As the following stories illustrate, land defense is dangerous. When we speak about the war being waged on the planet, we do not speak of a metaphor. With guns and machetes, with chainsaws and poisons, with nuclear waste and bulldozers, the living world is being dismembered, and those who fight to defend it often find themselves risking life and limb. We must become aware of this war in order to better participate on the side of the forests and of life. Be careful, be prepared.

Featured image: Monarch butterflies in the El Rosario reserve, home to fir forests whom monarchs visit each winter after their multi-generational migration from the north. Photo by Charlie Marchant, cc-by-2.0.

Six Murdered, Ten Kidnapped in Armed Attack on Nicaragua’s Bosawás Biosphere Reserve

Reuters — February 3rd

About 80 armed men killed six indigenous people on an isolated Nicaraguan nature reserve in an attack linked to raging land disputes, the indigenous Mayagna community said on Thursday, with 10 other Mayagnas kidnapped in the raid.

The men stormed a Mayagna commune about 500 kilometers (310 miles) north of capital Managua, deep in the north-central Bosawas Biosphere Reserve, the second-largest rainforest the Americas after the Amazon.

The raiders were part of a group of “settlers” in the area who do not belong to the indigenous communities that make up about 14% of Nicaragua’s 6.2 million people, according to a Mayagna lawyer from the region.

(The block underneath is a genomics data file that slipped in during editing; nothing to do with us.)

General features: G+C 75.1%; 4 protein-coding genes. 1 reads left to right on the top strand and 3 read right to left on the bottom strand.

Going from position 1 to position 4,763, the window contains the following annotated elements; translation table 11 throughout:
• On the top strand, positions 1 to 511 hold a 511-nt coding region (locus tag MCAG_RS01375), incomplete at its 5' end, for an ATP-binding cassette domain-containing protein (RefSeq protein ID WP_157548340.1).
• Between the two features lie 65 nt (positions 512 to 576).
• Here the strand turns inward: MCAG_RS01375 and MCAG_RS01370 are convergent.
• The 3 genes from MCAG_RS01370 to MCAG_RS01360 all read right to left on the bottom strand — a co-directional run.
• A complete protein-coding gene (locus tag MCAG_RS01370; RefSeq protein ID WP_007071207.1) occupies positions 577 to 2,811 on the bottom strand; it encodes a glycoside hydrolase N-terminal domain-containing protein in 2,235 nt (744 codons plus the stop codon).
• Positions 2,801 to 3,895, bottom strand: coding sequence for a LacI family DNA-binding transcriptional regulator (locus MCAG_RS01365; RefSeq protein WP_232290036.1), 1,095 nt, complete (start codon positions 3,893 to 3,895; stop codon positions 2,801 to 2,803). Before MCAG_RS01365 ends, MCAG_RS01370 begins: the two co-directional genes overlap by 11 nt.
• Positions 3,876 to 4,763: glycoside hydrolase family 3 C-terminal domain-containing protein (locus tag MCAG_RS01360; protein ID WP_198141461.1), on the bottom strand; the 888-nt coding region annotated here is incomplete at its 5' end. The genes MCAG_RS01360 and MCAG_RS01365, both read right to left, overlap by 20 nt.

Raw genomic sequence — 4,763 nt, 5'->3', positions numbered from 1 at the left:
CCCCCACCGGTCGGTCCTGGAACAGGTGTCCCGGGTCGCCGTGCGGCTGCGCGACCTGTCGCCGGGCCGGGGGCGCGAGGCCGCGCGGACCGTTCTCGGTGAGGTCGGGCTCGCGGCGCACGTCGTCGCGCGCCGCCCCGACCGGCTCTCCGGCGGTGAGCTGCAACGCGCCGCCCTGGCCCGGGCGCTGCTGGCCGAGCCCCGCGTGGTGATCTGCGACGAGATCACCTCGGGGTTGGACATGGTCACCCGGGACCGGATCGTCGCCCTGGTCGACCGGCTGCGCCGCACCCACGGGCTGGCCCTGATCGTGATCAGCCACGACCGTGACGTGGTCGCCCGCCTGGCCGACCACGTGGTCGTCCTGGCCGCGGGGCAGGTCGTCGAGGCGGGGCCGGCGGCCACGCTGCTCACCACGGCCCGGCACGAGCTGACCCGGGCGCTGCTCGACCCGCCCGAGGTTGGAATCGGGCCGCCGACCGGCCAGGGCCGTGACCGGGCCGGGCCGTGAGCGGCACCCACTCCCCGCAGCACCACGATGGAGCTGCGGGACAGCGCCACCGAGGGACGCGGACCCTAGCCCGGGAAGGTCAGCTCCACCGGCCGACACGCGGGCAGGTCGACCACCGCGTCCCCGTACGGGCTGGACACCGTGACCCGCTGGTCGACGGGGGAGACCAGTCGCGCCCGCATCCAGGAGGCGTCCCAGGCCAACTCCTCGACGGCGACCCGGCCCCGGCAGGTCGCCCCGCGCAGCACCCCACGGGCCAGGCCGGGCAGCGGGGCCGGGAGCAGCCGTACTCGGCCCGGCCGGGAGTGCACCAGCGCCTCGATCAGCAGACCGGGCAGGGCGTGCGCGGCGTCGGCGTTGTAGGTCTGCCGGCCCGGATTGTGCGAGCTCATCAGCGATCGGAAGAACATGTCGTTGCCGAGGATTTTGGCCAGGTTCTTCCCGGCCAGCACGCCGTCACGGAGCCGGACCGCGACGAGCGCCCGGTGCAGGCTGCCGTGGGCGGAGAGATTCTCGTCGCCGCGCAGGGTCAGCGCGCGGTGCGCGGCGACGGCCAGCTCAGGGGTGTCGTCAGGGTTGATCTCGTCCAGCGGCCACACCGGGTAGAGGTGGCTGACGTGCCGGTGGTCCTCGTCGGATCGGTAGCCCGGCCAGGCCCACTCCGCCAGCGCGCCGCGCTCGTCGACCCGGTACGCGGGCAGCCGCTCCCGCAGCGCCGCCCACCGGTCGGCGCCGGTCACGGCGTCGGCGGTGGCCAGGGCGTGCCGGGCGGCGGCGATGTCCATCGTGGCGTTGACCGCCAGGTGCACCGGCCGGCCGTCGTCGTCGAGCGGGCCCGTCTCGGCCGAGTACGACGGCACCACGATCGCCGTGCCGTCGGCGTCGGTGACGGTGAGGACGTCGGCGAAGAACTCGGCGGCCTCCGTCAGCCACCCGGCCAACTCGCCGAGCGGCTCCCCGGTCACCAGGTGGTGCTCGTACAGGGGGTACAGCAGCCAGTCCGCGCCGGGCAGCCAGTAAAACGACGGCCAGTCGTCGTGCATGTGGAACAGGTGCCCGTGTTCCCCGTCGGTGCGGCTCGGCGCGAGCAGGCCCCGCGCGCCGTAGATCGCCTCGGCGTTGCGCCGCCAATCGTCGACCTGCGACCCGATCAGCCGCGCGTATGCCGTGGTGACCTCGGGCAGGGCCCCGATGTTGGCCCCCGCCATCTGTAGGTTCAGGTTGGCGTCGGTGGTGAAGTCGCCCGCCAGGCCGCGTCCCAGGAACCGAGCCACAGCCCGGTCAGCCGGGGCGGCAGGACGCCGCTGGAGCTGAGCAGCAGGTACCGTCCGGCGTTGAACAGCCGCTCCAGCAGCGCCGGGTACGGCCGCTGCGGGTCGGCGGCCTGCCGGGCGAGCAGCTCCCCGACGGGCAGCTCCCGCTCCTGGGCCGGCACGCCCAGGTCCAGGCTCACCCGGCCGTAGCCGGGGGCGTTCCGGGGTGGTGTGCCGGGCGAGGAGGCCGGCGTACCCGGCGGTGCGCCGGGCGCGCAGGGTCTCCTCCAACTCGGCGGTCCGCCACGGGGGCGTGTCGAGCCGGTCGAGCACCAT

Missing Mexican Monarch Butterfly Defender Homero Gómez González Found Dead

Jessica Corbett / Common DreamsJanuary 30th

Mexican conservationist Homero Gómez González was found dead Wednesday, about two weeks after he was reported missing, provoking a wave sorrow from allies and advocates worldwide as they honored his work running a butterfly sanctuary in the state of Michoacán.

As Common Dreams reported last week, human rights advocates have expressed fears that Gómez González may have been targeted because of his activism by those involved in the local illegal logging industry, and the 50-year-old butterfly defender’s family told the media that he had received threats from a criminal organization.

A Global Witness report from last year named Mexico the world’s sixth-deadliest country for eco-defenders, part of “a worrying global trend” of environmentalists risking their safety by facing off against “governments, companies, and criminal gangs [that] are routinely stealing land and trashing habitats in pursuit of profit.”

Human Rights Advocates Call for Investigation Into Death of Second Monarch Butterfly Defender in Mexico

Julia Conley / Common Dreams — February 3rd

The body of Raúl Hernández Romero was found at the top of a hill in the El Rosario butterfly sanctuary on Saturday, one day after the manager of the preserve, Homero Gómez González, was buried. Gómez’s body was found last Wednesday after a two-week disappearance.

El Rosario sanctuary provides a home for millions of migrating monarch butterflies each year and draws thousands of tourists annually. But the reserve has also drawn the ire of illegal loggers in Mexico, who are banned from cutting down trees in the protected area.

Before the ban, more than 1,000 acres of the woodland were lost to the industry between 2005 and 2006.

Hernández’s family told the BBC that before he disappeared on Jan. 27, he had been receiving threats warning him to stop campaigning against illegal logging. Forensic experts said the activist appeared to have been beaten with a sharp object and had a deep wound in his head.